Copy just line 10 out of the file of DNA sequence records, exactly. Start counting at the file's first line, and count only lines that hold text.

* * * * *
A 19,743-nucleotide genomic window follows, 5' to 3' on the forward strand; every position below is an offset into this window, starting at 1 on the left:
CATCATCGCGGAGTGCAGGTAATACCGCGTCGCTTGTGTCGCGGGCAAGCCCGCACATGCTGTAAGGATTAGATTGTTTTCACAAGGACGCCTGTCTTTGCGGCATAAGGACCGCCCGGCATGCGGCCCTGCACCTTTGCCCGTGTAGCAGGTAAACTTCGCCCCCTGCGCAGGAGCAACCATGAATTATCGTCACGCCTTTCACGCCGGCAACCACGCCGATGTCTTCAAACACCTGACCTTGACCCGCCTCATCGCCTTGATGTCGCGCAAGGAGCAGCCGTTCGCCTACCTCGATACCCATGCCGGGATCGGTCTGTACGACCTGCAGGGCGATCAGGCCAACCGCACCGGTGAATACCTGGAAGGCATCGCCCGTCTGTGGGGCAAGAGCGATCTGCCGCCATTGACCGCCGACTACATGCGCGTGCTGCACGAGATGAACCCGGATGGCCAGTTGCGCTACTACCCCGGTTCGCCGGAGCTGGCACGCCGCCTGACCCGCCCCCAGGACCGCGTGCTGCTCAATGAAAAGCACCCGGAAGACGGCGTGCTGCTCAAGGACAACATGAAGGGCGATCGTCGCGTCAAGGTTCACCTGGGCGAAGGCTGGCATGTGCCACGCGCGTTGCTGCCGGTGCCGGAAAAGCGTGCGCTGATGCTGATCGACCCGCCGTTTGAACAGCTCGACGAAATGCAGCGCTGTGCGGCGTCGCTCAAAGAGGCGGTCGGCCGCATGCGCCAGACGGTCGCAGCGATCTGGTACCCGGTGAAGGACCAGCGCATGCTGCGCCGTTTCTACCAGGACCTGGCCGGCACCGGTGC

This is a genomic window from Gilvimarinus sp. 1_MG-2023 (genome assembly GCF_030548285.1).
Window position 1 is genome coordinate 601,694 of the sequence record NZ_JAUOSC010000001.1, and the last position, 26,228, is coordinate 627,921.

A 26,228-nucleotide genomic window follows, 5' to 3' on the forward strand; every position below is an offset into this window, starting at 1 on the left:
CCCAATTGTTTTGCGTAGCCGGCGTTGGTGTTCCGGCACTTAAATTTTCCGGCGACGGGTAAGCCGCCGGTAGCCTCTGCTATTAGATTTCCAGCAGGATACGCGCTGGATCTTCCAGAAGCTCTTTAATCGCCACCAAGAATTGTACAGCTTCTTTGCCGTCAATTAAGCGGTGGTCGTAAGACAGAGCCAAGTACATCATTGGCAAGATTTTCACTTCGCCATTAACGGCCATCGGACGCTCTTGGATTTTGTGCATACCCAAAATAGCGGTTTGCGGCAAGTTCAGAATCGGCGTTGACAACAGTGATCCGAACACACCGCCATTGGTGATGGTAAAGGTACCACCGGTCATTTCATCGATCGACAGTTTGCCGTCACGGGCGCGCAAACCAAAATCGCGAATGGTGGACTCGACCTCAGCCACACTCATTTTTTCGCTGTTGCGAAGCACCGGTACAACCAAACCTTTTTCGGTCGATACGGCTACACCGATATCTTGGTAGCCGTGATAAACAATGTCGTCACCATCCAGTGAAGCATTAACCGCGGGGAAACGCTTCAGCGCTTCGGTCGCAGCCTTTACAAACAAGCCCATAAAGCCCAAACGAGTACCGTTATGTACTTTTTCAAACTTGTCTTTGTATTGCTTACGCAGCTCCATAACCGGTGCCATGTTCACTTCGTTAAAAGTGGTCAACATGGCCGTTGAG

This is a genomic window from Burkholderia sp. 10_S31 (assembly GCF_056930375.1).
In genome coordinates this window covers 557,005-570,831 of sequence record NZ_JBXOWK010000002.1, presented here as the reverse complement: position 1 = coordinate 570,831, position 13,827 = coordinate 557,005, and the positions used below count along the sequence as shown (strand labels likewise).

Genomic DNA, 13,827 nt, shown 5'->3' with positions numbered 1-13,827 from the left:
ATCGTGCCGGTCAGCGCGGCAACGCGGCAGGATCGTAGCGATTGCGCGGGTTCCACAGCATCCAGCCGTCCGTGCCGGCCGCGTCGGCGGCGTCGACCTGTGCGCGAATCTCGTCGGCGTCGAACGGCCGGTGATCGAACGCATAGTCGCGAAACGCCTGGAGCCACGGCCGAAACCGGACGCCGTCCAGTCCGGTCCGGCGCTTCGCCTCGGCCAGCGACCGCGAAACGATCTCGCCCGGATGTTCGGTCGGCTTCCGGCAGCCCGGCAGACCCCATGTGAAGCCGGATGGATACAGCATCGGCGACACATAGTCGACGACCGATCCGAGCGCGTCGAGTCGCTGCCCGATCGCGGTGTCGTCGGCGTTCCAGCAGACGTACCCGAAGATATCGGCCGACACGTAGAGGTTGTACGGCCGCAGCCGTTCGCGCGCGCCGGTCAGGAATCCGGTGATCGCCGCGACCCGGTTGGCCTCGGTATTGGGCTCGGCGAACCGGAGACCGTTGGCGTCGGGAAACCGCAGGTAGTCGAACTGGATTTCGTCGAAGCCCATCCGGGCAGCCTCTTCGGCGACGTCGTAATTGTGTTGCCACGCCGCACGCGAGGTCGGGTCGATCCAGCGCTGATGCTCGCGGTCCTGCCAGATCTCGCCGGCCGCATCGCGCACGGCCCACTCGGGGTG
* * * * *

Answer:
ATCGTGCCGGTCAGCGCGGCAACGCGGCAGGATCGTAGCGATTGCGCGGGTTCCACAGCATCCAGCCGTCCGTGCCGGCCGCGTCGGCGGCGTCGACCTGTGCGCGAATCTCGTCGGCGTCGAACGGCCGGTGATCGAACGCATAGTCGCGAAACGCCTGGAGCCACGGCCGAAACCGGACGCCGTCCAGTCCGGTCCGGCGCTTCGCCTCGGCCAGCGACCGCGAAACGATCTCGCCCGGATGTTCGGTCGGCTTCCGGCAGCCCGGCAGACCCCATGTGAAGCCGGATGGATACAGCATCGGCGACACATAGTCGACGACCGATCCGAGCGCGTCGAGTCGCTGCCCGATCGCGGTGTCGTCGGCGTTCCAGCAGACGTACCCGAAGATATCGGCCGACACGTAGAGGTTGTACGGCCGCAGCCGTTCGCGCGCGCCGGTCAGGAATCCGGTGATCGCCGCGACCCGGTTGGCCTCGGTATTGGGCTCGGCGAACCGGAGACCGTTGGCGTCGGGAAACCGCAGGTAGTCGAACTGGATTTCGTCGAAGCCCATCCGGGCAGCCTCTTCGGCGACGTCGTAATTGTGTTGCCACGCCGCACGCGAGGTCGGGTCGATCCAGCGCTGATGCTCGCGGTCCTGCCAGATCTCGCCGGCCGCATCGCGCACGGCCCACTCGGGGTG